Meditation 101

Meditation helps to balance the body, mind, and spirit. It allows you to be who you really are — the spiritual being in your body. Consequently, meditation brings various benefits such as improved health, clearer mind, better performance in your personal and career life, and even psychic development.

There are many techniques and approaches in meditation. In this article, I’ll introduce you to the basics of meditation so you can start it right now.

1. When & Where: Choose the time and place you can enjoy quiet solitude. First thing in the morning is a great idea — it starts your day right. Meditating when the stomach is full may be difficult. But of course, meditating any time is better than not meditating.

2. Position: There are two basic positions, open position and closed position, and various variations of each.

To meditate in open position, choose a firm stable chair. You want to keep your lower back straight while you meditate, so reclining chairs and soft sofas are no good. Office chairs with wheels are not recommended, either. A firm upright chair or bench is good. Adjust the height or use foot rest so that you are sitting with your knees at the right angle and your feet comfortably landed on the floor. Think of ancient Egyptian figures.

To meditate in closed position means you sit on the floor. You don’t have to do the lotus or half-lotus position. You can just put one leg in front of the other. It helps you to use a firm pillow under your butts, but not under your legs, so that your butts are plopped up to the height of your knees. Some yoga stores sell “meditation pillows” for this purpose, but any firm and large pillow works. It helps you to relax your leg joints and to keep your back straight.

In both cases, you want to keep your upper body upright and straight, but relaxed. Place your hands comfortably on your lap without stretching your shoulder joints. There are many hand gestures used in meditation, as you see in Buddhism arts, and each has different effects, but for now, let’s just place your hands palms up and form circles with your thumb and middle finger.

Be sure to loosen up your belt. Tight underwear are no good, either. Close your mouth and keep the tongue touching to the ceiling in your mouth. It probably helps you to close your eyes even though there are techniques to keep them “half-closed”.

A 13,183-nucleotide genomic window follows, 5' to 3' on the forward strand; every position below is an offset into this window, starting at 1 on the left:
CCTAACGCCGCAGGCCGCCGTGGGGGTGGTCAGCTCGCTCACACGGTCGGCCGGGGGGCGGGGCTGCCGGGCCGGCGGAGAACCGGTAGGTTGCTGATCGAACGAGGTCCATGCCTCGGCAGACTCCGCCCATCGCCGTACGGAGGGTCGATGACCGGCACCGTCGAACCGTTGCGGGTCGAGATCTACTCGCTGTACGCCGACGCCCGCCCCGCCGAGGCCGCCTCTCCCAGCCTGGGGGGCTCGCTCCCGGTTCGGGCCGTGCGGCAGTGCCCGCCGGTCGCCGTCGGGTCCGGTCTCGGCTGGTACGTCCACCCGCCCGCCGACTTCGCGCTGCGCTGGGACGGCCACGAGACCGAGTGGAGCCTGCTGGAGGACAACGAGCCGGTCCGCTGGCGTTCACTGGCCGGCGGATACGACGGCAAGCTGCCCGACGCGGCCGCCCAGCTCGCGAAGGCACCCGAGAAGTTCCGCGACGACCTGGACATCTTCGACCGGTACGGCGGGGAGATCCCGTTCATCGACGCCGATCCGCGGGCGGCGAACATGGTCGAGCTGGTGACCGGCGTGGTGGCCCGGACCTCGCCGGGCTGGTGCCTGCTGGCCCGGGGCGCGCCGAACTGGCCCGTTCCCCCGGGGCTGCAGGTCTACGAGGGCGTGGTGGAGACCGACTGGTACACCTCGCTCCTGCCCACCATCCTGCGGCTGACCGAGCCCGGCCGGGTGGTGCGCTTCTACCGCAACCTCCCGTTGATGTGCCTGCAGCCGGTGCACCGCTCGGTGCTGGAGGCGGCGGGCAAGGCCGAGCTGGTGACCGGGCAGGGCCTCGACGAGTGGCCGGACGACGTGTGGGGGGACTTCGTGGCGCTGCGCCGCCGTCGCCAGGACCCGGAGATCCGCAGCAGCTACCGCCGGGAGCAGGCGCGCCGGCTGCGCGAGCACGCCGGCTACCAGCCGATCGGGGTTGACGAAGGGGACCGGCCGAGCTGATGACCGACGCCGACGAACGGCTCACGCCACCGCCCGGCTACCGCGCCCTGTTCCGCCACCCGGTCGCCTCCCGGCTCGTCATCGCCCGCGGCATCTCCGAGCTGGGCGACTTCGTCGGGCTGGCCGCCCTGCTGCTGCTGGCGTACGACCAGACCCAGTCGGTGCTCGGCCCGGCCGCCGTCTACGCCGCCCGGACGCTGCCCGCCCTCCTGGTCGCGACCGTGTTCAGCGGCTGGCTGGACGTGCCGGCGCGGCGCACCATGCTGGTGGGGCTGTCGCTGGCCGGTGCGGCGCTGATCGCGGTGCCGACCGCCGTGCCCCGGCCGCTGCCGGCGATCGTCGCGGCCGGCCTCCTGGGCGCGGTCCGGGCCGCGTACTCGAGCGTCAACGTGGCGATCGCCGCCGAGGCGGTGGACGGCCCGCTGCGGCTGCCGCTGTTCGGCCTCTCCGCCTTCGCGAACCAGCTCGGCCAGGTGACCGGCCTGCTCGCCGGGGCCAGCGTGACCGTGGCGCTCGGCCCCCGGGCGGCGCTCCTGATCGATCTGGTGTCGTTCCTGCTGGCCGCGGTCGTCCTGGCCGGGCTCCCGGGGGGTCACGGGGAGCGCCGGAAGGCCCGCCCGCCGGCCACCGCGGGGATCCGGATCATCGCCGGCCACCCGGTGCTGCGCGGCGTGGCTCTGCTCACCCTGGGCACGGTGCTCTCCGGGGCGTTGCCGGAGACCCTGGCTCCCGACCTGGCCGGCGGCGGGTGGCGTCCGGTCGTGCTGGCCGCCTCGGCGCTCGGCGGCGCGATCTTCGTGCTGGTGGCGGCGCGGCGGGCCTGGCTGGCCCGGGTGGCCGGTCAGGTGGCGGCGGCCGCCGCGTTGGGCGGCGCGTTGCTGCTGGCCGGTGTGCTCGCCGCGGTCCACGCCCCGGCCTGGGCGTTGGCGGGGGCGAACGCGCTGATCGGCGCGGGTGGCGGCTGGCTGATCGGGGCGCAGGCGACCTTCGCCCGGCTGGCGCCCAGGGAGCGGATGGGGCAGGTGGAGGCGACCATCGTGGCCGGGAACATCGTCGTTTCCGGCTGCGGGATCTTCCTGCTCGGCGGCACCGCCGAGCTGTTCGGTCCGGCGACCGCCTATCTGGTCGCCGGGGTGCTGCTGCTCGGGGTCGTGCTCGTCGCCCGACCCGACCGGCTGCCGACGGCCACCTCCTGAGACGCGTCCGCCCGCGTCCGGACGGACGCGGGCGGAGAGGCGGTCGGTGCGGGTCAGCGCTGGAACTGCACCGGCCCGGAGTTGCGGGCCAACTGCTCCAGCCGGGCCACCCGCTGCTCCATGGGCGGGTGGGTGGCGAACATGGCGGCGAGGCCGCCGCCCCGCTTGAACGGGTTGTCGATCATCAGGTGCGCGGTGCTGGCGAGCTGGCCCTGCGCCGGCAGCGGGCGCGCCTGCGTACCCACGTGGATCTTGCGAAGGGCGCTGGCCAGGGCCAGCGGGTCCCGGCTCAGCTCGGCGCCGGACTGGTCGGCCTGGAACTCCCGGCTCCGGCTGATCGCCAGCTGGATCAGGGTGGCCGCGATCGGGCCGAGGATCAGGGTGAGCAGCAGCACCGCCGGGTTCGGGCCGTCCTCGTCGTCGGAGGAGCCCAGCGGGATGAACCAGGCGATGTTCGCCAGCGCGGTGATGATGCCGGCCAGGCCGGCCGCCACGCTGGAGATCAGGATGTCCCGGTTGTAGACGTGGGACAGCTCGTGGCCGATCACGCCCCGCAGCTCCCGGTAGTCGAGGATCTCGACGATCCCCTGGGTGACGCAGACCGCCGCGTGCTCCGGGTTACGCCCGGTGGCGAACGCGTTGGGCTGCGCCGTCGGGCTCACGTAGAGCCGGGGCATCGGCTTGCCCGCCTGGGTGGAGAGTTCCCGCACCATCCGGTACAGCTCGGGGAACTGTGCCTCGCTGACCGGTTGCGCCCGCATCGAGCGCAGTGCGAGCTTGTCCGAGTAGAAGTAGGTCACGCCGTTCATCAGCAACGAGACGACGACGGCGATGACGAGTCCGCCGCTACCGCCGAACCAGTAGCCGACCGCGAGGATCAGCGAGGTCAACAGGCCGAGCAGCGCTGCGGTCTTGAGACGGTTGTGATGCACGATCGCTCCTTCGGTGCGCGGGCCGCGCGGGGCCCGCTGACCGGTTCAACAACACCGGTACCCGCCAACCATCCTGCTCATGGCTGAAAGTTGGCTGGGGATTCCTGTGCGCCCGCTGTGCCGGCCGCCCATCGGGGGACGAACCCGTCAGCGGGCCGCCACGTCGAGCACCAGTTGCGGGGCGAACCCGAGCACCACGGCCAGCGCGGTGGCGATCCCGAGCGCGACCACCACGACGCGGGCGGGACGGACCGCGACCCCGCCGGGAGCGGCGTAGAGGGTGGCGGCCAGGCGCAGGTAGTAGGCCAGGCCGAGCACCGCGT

3. Breathing: Now breathe in to the count of four, hold, then breathe out to the count of four, hold, and breathe again. This breathing pattern helps you to bring your focus to breathing. It also regulates the breathing — the point is to take about the same time breathing in and out and to have a short period of holding in between. You only need to count your breath for a few minutes. As you progress in your meditation practice, you will notice your breathing slows down naturally, and this is very good. It means your body is getting adjusted.

I tried to count my breathing to share as a reference. I cannot count right when I’m meditating — I can only check my watch right after meditation, and as soon as I do this, I can feel my breathing start to speed up a bit. But just as a reference, I think I breathe about 3 times a minute when I meditate. On good days, maybe 2.5 times a minute.

4. Mindset: But don’t force yourself to do this. Don’t force yourself to achieve anything in meditation. Just be. The various benefits may happen, but chasing them is counterproductive.

Most of the time, we operate from our head. By not thinking anything particular, we give rest to our logical mind and let our soul come through. When thoughts try to distract you in meditation, don’t fight it. Fighting and trying to push away your thoughts only gives energy to the thoughts and let more thoughts come to you. Just gently let them go. Notice that you are noticing the thoughts — you are not your thoughts, the true you (your soul) is noticing your thoughts — and sit quietly there without chasing them. This way, they will go away. And yes, more thoughts will come to you, almost constantly, but keep releasing your thoughts.

5. Experience: As you get more experienced in meditation, you will reach a quiet state of no thoughts and no words. At this point, trust whatever happens in your meditation is good. Let your soul be in full control rather than judging with your mind.

Also, because meditation is about both body and soul, you may experience physical change while meditating. For example, your body might start swaying without your intention. If the movement is too much and uncomfortable, stop. But if it’s a gentle swaying, let it do what it needs to do. You may also see unusual vision or sense your spirit guides around you. I also heard men get election due to increased blood flow, but I haven’t made sure about this.

6. Closing: Don’t force yourself to meditate, say, for 30 minutes. Just meditate for the length of time you are comfortable with. 10 or 15 minute meditation is great.

When you want to end your meditation session, don’t suddenly get up. Gently come back to this world, open your eyes, maybe shake your hands gently, and then get up.

7. Additional ideas: You may like to do the visualization of self protection at the beginning of your meditation session. Visualization of a grounding cord, stretching from your first chakra to the center of the Earth, is also helpful.

I like the simple and open-ended meditation I just described, but if you want to do more extensive visualization, that is fine. Just don’t overload it and make meditation yet another project in your life.